Bryan Kramer, the CEO of PureMatter, talked to the attendees at The Social Shake-Up about how things become crowdworthy. Kramer used the ALS Bucket Challenge to illustrate the four rules to make a campaign go viral. The first rule is to keep it simple (for instance, pouring a bucket of ice over one’s head). Secondly, you need to have a structured plan (you have to dump the ice over your head within 24 hours of receiving the challenge). Thirdly, you need to invite people to the party: in the ALS ice challenge, you had to nominate three friends to complete the challenge. And finally, you need to apply the rules of improvisation. Have fun with it!Check out Bryan's entertaining keynote below (and while you're at it, why not subscribe to our YouTube page for more great content?):

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Social Networking and the Hidden Costs of Content Moderation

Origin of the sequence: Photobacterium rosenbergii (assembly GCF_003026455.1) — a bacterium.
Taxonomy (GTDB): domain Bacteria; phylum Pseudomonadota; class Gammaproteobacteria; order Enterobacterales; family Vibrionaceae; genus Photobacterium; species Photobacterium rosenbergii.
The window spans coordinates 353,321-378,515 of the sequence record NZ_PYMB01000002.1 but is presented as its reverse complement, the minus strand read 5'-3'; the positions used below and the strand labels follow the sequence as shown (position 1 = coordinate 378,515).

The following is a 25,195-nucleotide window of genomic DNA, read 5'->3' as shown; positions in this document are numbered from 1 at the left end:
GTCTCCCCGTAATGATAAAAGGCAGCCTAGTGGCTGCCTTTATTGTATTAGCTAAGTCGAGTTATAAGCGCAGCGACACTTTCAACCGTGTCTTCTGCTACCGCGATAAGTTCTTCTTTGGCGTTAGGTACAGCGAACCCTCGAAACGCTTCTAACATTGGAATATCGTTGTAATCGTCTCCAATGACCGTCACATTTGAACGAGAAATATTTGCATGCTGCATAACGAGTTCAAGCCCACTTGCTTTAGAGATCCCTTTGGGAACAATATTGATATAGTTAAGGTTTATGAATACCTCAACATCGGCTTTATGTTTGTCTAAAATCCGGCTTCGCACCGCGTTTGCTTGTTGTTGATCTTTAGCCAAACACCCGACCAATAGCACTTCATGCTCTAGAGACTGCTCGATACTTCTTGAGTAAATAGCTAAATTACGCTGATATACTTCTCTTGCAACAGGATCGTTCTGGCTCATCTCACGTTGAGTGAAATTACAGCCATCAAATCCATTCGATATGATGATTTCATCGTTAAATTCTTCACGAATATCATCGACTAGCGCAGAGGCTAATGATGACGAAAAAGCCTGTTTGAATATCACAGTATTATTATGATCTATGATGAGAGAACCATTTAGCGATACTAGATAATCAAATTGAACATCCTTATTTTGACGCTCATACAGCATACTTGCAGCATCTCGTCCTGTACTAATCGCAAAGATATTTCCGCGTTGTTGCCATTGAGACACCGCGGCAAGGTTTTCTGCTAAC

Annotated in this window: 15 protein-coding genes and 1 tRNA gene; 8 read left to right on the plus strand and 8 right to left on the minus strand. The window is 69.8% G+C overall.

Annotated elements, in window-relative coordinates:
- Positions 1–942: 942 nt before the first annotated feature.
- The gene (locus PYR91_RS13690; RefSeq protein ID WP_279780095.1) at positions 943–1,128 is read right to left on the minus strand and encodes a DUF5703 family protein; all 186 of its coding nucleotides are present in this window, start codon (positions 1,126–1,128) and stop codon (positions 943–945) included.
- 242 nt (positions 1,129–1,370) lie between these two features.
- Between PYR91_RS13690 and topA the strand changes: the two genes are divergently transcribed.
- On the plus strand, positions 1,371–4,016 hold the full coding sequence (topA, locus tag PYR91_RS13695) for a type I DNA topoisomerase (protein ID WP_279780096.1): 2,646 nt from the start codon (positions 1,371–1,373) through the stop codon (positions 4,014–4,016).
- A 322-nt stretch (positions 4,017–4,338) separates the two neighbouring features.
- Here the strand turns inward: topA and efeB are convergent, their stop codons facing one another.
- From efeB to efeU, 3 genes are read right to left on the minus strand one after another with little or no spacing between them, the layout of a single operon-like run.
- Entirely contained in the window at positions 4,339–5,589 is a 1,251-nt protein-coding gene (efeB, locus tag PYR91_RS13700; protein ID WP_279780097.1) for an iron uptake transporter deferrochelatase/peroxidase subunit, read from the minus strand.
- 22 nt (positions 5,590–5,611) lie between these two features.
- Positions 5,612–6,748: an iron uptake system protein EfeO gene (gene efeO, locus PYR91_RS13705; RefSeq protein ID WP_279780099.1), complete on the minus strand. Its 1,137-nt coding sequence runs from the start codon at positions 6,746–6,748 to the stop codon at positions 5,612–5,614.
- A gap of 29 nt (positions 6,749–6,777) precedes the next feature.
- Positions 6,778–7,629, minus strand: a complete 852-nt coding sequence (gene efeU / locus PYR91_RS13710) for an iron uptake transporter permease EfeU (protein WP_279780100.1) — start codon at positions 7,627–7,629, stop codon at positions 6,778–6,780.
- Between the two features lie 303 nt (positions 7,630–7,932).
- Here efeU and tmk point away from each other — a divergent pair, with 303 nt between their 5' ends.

Consider what it would be like to sit in a darkened room for eight hours daily reviewing thousands of pornographic, violent, and abusive images and videos. For human content moderators, this represents just another day at the office. And the demand for good content reviewers is growing. According to a recent study by Pew Internet, an estimated 74% of adults online use social media. As social networking sites have exploded in popularity over the past ten years, more business owners have begun exploring their options for effective content moderation. Content moderation filters out offensive user-generated content, protecting the social network’s brand, enforcing terms and conditions, and minimizing legal risks. Some companies take an integrated approach, employing high-tech solutions that complement their human moderators; others rely solely on a team of content reviewers to pore through the bulk of the user generated material.Today’s content moderation landscapeHuman content moderation is the preferred solution for many large social networking sites. Some would argue that people do a more effective job of flagging inappropriate images and videos than software programs. Unfortunately, there are two major flaws with this argument. The first is that it simply isn’t true. In the earliest days of the Internet, image recognition technology was limited. Early versions of these programs recognized flesh tones in images or video and automatically flagged them as obscene. But in recent years, image recognition technology has advanced considerably. Today’s moderation platforms have advanced algorithms in place that allow businesses to filter out inappropriate content with nearly 100% accuracy. As technology has advanced, more companies have chosen to implement automated solutions to help unburden their human reviewers. Not only do integrated machine solutions help streamline the process for human reviewers, they also effectively reduce content moderation costs for businesses.The psychological costs to human content moderatorsThe second (and most troubling) issue with human moderation is that it comes at a considerable cost for the content reviewers. This is a factor that social network managers don’t necessarily consider as they’re exploring options for content moderation. Image and video reviewers who are charged with flagging and filtering inappropriate content on social networks are constantly exposed to some of the web’s most disturbing content. In many cases, these people spend the bulk of their work week looking at obscene and violent images and videos online. In a 2010 New York Times article, one content reviewer reports seeing, “…photographs of graphic gang killings, animal abuse and twisted forms of pornography.” Another moderator mentions that the images are, “hard to walk away from.”Prolonged exposure to this type of content can have serious effects on the health of human moderators. A recent piece in the London Free Press takes a deeper look at how inappropriate images and videos have negatively impacted content reviewers. The article, which was referenced on image scanning technology provider Image Analyzer’s blog, suggests that many of these people have suffered from varying degrees of health and social issues. "They weren't walking away unscathed," says researcher and Western University Professor Sarah Roberts. Human content moderators interviewed in this piece frequently suffered from problems such as drug and alcohol abuse, disturbing flashbacks, and isolation from friends and loved ones.Closing thoughtsIt goes without saying that user generated content is the fundamental building block of any successful social networking site. But there’s also an inherent risk that comes along with it. There are always going to be people that choose not to abide by the rules of the community. In turn, social networking sites need to implement moderation systems to protect their users. Companies that choose to work solely with a team of human content reviewers may think that they’re taking the best approach for their businesses, but it often comes at the expense of the moderators themselves. Reducing exposure by blending an automated solution with a human team can help minimize the risks for content moderators. A psychologist interviewed in the aforementioned New York Times pieces summed it up best when she said, “If you work with garbage, you will get dirty.”Image: Creative Commons TimSnell